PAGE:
Friday, April 5, 2013

Learning Zone—experiments with gelatin plate printing

One of my little tutorials that probably frustrates the hell out of anyone who likes things spelled out in plain english. Sorry about that, BUT, gelatin printing is all about experimenting, trying something new, allowing things develop, and leaving creative space for the random and unexpected.
I am actually, literally, often AFRAID to begin a session, characterized by the strong urge to make another coffee, check my facebook page, again, and a burgeoning headache. I’ll find any excuse not to go downstairs to my basement (wet-work) studio.  And that’s because I like things to be predictable, and the jellies are anything but. And yet, the very unpredictability inspires me—it just takes me awhile to get going.
The important things are, plenty of ink in lots of colours, so that I’m not afraid to scrape the glass clean and start over again if I make mud instead of rainbows.
And plenty of cheap pre-cut paper. Card stock is your friend. Really.  Cardstock is cheap enough to toss into recycling without shedding tears, and good enough to frame up and hang as a finished print for that special Eureka! moment.  I go through plenty.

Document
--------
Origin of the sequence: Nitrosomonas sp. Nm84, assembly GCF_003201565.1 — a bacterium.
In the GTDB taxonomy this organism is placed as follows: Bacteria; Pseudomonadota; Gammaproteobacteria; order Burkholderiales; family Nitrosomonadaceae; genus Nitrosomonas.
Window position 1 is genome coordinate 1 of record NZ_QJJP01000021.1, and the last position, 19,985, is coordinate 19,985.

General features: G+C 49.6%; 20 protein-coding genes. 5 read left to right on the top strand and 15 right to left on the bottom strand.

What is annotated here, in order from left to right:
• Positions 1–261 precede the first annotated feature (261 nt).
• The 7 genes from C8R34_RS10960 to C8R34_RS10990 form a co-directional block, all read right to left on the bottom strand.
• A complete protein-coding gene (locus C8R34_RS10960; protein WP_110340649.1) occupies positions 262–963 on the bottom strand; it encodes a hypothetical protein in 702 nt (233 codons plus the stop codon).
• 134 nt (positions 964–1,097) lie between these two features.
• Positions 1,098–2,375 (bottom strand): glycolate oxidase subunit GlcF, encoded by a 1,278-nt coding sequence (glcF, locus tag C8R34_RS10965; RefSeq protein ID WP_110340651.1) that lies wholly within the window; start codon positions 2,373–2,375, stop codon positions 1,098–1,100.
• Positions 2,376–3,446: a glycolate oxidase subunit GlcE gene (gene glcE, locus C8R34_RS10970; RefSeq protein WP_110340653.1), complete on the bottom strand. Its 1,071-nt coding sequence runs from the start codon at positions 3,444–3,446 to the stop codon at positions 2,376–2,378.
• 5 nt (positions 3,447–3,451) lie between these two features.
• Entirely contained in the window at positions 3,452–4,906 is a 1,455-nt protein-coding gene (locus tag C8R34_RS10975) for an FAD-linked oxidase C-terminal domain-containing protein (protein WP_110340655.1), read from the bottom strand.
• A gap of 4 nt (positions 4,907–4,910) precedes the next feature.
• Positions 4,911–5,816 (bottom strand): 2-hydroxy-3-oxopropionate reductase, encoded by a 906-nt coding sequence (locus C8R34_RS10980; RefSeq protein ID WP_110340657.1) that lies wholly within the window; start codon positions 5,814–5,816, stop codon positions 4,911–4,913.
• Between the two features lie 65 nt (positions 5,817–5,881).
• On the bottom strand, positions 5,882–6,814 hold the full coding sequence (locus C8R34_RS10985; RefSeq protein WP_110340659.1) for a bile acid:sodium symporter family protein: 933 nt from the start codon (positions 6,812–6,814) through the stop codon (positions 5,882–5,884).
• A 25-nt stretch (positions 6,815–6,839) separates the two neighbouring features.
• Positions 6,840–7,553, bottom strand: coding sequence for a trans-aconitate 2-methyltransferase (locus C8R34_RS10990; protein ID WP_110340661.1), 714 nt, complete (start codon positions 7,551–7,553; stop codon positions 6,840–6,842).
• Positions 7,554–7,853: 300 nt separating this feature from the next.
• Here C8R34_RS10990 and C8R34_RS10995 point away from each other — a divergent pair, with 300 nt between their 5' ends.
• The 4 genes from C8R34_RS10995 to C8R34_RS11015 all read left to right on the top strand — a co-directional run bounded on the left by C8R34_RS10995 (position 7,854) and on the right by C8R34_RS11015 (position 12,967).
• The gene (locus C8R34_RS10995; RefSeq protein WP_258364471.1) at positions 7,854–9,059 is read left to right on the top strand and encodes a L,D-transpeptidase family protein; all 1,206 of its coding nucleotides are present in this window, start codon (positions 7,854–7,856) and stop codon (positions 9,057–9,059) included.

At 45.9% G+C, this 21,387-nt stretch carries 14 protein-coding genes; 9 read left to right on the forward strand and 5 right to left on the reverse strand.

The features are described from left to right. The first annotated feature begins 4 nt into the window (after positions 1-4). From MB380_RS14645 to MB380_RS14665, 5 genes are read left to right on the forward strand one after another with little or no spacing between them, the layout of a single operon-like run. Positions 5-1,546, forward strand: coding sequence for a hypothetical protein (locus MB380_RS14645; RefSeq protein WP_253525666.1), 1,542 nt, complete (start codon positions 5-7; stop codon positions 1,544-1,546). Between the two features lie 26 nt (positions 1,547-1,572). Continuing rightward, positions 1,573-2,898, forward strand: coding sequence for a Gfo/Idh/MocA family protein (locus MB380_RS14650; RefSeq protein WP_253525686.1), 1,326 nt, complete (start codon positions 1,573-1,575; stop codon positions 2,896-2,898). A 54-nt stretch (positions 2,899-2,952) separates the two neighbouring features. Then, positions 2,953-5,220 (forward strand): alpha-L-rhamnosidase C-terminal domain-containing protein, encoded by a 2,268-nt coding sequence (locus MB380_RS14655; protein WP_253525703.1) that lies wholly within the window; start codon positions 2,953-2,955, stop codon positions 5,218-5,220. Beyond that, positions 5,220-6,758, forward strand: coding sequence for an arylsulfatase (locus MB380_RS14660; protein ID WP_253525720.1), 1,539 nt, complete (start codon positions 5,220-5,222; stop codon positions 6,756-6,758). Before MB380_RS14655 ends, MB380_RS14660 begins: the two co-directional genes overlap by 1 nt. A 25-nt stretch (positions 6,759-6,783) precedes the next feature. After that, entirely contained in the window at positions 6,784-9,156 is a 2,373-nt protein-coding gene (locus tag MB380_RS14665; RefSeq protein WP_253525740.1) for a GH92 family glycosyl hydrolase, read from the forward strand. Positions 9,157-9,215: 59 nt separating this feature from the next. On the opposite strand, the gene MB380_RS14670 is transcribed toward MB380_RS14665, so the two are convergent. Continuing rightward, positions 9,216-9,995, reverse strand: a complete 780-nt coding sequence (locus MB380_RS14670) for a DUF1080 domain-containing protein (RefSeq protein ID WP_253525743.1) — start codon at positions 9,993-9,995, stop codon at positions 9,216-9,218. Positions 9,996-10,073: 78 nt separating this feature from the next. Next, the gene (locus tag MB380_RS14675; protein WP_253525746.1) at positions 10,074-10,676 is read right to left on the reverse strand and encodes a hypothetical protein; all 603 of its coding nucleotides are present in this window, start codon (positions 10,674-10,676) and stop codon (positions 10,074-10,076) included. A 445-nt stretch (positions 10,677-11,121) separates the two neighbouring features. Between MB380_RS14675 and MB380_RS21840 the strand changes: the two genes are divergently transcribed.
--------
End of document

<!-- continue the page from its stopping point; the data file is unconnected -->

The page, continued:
Today, I got brave, and tried out a whole bunch of things, often on the backs of other ‘failed’ prints and proofs that I save for this purpose, and some onto fresh card-stock, a few of which will be turned into finished prints, many of which will go out with the newspapers.
gelatin-printmaking-tutorial The background is my usual collection of ‘textures’ swiped onto an inked gelatin plate. The purple is hand-written backwards onto a wet gelatin plate using water-soluble coloured pencils. 
finger-painting-on-gelatin-plateand then it was time to get my hands dirty, and do some finger-painting. I’ll likely be turning this one into finished work (the photo doesn’t do the colours justice), but finger painting can build up subtle beautiful layers.
monoprinting-with-brushand who guessed I like manga by the way I do faces???  The background is once again textures with glasswhere, but I painted the face with a rigger brush directly onto the gelatin, and placed the paper on top, QUICK, VERY QUICK. I was using the printing ink, which is water based, so I ran the risk of it drying out. I’ll need to find out what happens if it drys and needs to be spritzed to re-wet it, or place dampened paper on top. SO MANY VARIATIONS, which is why there is no ‘step by step’ in this tutorial, just a million possibilities to present.

1 comment:

Jennifer Rose Phillip said...

very nice little tut :)

i know its not real gelatin, but i never clean my gelli plate off. apparently tho if i put more paint on top of the dried stuff, it will come off when you pull a new print without having to clean it. really need to get the plate out so i can make a mess again with it :p


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